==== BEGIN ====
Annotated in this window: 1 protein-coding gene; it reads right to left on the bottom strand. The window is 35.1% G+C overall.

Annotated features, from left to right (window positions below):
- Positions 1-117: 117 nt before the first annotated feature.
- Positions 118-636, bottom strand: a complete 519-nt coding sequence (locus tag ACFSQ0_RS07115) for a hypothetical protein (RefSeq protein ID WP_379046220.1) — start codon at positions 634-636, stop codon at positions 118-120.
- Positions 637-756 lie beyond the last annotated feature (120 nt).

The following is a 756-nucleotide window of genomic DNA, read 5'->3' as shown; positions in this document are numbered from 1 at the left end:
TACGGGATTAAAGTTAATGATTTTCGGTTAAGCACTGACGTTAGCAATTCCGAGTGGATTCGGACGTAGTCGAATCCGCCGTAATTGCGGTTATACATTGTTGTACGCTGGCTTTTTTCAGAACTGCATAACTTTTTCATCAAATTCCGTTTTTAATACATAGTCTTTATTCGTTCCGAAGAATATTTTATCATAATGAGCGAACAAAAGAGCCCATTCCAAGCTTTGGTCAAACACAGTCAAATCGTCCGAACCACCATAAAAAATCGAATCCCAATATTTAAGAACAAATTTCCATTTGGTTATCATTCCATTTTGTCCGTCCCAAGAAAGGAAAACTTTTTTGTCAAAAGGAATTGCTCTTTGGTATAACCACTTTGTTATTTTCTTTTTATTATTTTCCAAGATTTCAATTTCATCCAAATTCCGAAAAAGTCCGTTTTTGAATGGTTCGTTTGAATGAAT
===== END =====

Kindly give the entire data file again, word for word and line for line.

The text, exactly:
Annotated in this window: 1 protein-coding gene; it reads right to left on the bottom strand. The window is 35.1% G+C overall.

Annotated features, from left to right (window positions below):
- Positions 1-117: 117 nt before the first annotated feature.
- Positions 118-636, bottom strand: a complete 519-nt coding sequence (locus tag ACFSQ0_RS07115) for a hypothetical protein (RefSeq protein ID WP_379046220.1) — start codon at positions 634-636, stop codon at positions 118-120.
- Positions 637-756 lie beyond the last annotated feature (120 nt).

The following is a 756-nucleotide window of genomic DNA, read 5'->3' as shown; positions in this document are numbered from 1 at the left end:
TACGGGATTAAAGTTAATGATTTTCGGTTAAGCACTGACGTTAGCAATTCCGAGTGGATTCGGACGTAGTCGAATCCGCCGTAATTGCGGTTATACATTGTTGTACGCTGGCTTTTTTCAGAACTGCATAACTTTTTCATCAAATTCCGTTTTTAATACATAGTCTTTATTCGTTCCGAAGAATATTTTATCATAATGAGCGAACAAAAGAGCCCATTCCAAGCTTTGGTCAAACACAGTCAAATCGTCCGAACCACCATAAAAAATCGAATCCCAATATTTAAGAACAAATTTCCATTTGGTTATCATTCCATTTTGTCCGTCCCAAGAAAGGAAAACTTTTTTGTCAAAAGGAATTGCTCTTTGGTATAACCACTTTGTTATTTTCTTTTTATTATTTTCCAAGATTTCAATTTCATCCAAATTCCGAAAAAGTCCGTTTTTGAATGGTTCGTTTGAATGAAT